Earlier this month, a federal agency tried to ban an American lawyer infected with tuberculosis from re-entering the country after he traveled abroad. In light of a new study published in tomorrow’s New England Journal of Medicine, public health quarantines for contagious diseases like TB or influenza may have to be extended to obesity. Yes, obesity. Today, the lead researcher of the study, Dr. Nicholas A. Christakis, told The Washington Post:

It’s almost a cliché to speak of the obesity epidemic as being an epidemic. But we wanted to see if it really did spread from person to person like a fashion or a germ. And the answer is, ‘Yes, it does.’ We are finding evidence for a kind of social contagion.

The authors isolated participants’ weight as the basis for their calculations-implying that numbers on a bathroom scale are somehow independent of a person’s lifestyles. But they’re not. Children in overweight families are often raised to spend nights and weekends in front of the television, rather than at a park. So it’s not surprising that later in life, they would seek out friends with similar sedentary interests. When this population gains weight, it happens as a result of choosing sedentary hobbies, rather than fat friends.
Conversely, the study claims that people can "catch" obesity from their family and friends — even if the corpulent acquaintance lives 500 miles away. The researchers also allege that "infection" is possible through three degrees of separation (an obese friend of a friend). With this incessant threat of "contamination" from siblings and spouses, Christakis told the Los Angeles Times that strategies for tackling obesity should abandon the focus on individual willpower: "The truth is almost no one can do it own their own."

Removing the notion of personal responsibility from the obesity debate, this study could act as a springboard for lawsuits and government regulation. At a press conference Christakis explicitly stated that "these findings reinforce the idea that obesity is not just an individual problem, but a collective problem." This notion gives credence to public officials who want to ban "junk foods" or health activists who campaign to zoning laws against certain restaurants.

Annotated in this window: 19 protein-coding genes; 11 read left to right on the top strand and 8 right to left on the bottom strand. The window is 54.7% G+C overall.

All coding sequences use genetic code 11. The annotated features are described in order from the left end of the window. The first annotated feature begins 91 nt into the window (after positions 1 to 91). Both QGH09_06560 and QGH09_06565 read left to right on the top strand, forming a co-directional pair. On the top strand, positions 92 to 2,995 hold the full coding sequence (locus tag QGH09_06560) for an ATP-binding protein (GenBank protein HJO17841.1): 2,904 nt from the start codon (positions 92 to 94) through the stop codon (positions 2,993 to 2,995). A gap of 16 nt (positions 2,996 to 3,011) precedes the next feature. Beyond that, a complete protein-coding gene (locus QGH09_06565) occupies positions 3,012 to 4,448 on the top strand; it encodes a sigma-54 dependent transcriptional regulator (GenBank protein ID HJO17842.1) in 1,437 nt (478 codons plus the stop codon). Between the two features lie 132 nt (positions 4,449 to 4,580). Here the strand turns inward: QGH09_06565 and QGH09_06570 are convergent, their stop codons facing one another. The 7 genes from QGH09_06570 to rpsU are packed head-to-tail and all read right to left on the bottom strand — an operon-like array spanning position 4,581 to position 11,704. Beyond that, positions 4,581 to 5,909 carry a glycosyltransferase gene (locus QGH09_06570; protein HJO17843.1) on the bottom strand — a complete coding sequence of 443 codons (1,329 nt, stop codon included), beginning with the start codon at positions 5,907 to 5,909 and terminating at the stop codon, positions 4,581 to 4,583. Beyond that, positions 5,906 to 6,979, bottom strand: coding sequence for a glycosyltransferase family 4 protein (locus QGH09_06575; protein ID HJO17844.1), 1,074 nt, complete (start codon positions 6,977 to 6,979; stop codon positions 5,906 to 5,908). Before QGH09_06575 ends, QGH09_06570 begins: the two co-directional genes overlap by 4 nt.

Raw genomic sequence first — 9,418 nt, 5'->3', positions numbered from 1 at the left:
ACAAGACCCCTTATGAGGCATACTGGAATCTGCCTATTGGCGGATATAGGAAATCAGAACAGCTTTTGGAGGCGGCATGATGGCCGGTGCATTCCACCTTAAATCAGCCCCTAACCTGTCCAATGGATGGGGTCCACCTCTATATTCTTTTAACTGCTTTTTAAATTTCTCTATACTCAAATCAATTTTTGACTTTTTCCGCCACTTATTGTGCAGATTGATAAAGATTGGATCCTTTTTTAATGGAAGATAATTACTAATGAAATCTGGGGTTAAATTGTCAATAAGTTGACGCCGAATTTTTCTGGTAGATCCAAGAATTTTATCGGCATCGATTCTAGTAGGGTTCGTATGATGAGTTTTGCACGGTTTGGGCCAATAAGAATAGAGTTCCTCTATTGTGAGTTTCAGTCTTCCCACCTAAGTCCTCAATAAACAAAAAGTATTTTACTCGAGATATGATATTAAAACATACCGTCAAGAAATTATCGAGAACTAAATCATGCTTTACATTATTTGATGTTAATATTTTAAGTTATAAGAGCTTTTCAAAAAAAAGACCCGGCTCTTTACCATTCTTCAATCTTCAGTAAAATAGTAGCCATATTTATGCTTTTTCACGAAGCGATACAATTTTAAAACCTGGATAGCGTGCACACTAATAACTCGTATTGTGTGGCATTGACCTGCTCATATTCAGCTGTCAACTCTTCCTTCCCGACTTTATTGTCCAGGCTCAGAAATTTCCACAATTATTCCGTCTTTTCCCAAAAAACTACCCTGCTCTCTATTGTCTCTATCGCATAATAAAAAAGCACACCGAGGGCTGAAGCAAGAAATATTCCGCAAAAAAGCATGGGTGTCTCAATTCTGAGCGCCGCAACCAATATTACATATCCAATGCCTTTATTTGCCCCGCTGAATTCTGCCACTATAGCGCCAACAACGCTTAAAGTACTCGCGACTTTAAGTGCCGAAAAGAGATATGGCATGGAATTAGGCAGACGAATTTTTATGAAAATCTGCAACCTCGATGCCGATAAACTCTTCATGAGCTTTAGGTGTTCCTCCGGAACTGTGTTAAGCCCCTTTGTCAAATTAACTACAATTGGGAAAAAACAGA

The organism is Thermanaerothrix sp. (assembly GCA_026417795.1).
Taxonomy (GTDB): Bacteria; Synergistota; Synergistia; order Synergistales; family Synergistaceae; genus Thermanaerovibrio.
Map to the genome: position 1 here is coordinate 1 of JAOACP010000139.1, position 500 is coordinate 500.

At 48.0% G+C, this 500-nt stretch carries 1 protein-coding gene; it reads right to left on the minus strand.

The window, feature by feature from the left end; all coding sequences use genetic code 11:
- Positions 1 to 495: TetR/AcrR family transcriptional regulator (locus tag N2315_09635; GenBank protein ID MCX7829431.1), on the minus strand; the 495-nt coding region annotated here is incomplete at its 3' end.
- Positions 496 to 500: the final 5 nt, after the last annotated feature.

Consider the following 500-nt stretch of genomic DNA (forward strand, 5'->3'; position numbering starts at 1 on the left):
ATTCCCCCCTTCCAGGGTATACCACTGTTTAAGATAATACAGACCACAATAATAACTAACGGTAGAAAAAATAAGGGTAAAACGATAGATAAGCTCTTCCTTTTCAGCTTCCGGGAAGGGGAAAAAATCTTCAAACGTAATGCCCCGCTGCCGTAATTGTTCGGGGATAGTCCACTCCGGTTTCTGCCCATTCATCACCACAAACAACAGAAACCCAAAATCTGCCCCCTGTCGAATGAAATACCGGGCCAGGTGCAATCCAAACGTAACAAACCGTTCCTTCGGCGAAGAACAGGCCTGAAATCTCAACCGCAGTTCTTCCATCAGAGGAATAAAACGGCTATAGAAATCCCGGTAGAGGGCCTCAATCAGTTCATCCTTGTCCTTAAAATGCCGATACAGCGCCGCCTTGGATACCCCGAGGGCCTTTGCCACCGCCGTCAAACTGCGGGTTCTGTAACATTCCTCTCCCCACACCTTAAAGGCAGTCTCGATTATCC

Preventing "second-hand obesity" will be their justification.
But while the researchers maintain that "there is a direct causal relationship" between having obese friends and gaining weight, the data also show that people with skinny friends are more likely to be thin. Accordingly, there is another more plausible way to look at the study’s observations. The Law of Attraction stipulates that like attracts like. People with similar interests, ideologies, or lifestyles are drawn to one another. Case in point: high school cliques.

Though adult social networks may be more nuanced than the jock clique or the chess team, adults form their relationships based on shared interests. A person who spends his or her free time training for a triathlon probably won’t gravitate to an overweight video gamer as a best friend. Remembering that birds of a feather flock together, the so-called "groundbreaking" news that overweight friends gain more weight over time is really just old hat … or better said, old fat.